After their last son Peter left for college in 1978, the empty-nesters focused on traveling, community service, and the quiet life that love, health, and good fortune affords. Whether it was returning to Europe and the Netherlands to reconnect with their brothers, sisters, cousins, and friends, or crisscrossing America in their RV, Amy and Hilbert loved nothing more than learning everything they could about every place they visited and drinking in the endless beauty of the world. When they were home, Amy and Hilbert volunteered at the Ventura County Fair and the Dudley House Historical Museum. They took solace in the spirituality of nature, enjoying Sundays on the beach or taking in a Krishnamurti lecture under the oak trees at the Krotona Institute in Ojai. They lived in Ventura longer than anywhere else they had ever lived, and it was their home. They loved Ventura and wanted to give back in any way they could to the city that had given them so much.
In 2009, when Amy was 83, Hilbert was diagnosed with Alzheimer’s. The next years were difficult. In 2010 Hilbert was moved into a care facility where he could receive the kind of care Amy could no longer provide. She visited him constantly, but it was heartbreaking to live apart. When he finally passed away in 2012, she was truly alone for the first time after 66 years of marriage.
During her last years, Amy lived independently, drove her car, stayed active at church, and met regularly with friends for lunch and day trips. She loved her family very much, and was always checking in with everyone and staying connected as the grandchildren grew up and began having children of their own. To them she was Oma, the Dutch grandmother with the heavy accent and mischievous grin.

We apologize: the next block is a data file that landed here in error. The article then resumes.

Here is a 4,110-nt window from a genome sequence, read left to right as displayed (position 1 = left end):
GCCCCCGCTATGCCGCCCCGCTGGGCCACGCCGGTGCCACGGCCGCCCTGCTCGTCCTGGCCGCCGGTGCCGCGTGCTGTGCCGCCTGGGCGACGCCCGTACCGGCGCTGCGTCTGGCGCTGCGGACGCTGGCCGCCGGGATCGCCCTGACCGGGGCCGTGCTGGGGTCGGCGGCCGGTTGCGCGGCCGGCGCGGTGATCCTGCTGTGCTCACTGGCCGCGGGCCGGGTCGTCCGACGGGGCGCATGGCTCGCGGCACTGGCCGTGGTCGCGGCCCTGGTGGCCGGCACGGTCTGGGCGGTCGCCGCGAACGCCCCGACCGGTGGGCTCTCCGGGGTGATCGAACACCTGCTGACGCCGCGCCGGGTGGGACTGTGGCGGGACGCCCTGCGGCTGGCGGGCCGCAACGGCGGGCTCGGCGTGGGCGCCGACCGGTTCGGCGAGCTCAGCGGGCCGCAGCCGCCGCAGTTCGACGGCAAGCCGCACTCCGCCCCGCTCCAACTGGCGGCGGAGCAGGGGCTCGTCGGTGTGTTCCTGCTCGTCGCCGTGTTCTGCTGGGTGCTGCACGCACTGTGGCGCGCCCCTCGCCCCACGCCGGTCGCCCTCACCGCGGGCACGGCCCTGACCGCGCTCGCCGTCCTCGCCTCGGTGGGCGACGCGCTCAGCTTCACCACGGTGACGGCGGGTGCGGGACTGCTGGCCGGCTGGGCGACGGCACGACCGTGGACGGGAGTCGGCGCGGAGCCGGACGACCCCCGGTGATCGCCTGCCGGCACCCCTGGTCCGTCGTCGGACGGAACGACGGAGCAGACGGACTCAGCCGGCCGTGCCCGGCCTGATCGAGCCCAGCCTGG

On June 19, 2014, Amy drove herself to the hospital, on her doctor’s advice, and checked herself in. She was experiencing jaundice symptoms and would require testing and treatment. Over the following week her condition worsened and after a number of procedures it became clear that it was time for hospice and palliative care.
On Saturday, June 28 Amy came home. A hospital bed was placed in the living room and 24 hour nursing care was established. The family gathered around. Surrounded by her father’s hand-carved furniture, her own sculpture, and with the light from her beautiful summer garden streaming in through the windows, Amy rested peacefully in the home she loved so well. She passed away quietly two days later.
            She had a long, wonderful life filled with love, beauty, creativity, challenge, and joy. She was deeply proud of her three sons and the lives they had crafted, and she was profoundly grateful for her long and loving marriage to the only man she ever loved, Hilbert. There was nothing that she wanted to achieve that she had not achieved. She had reached the goal so many long for and so few attain – she was happy. She trusted that the best would always win out, and passed that trust on to her sons. She is remembered lovingly as the lion-hearted matriarch who survived hardship and war to boldly journey around the world to make a better life for herself and her family. All who knew her, all who love her, all who survive her are grateful for her strength, generosity, and vision. Her character and love will continue to shape us in innumerable ways for the rest of our lives.


Joseph Garcia said...

A touching and beautiful piece of remembrance. My heart goes out to you and your family Peter.

cbs said...

I just read this Peter. You were blessed indeed to have such an Awakened mother.
~ Oh mother its you,
Until the end of time,
I'm so glad your mine~

red crow said...

this is beautiful. not only your mother, but how much you shared love with her. thank you.

GS said...

Some people are the sunshine others grow by; your parents sound like those people.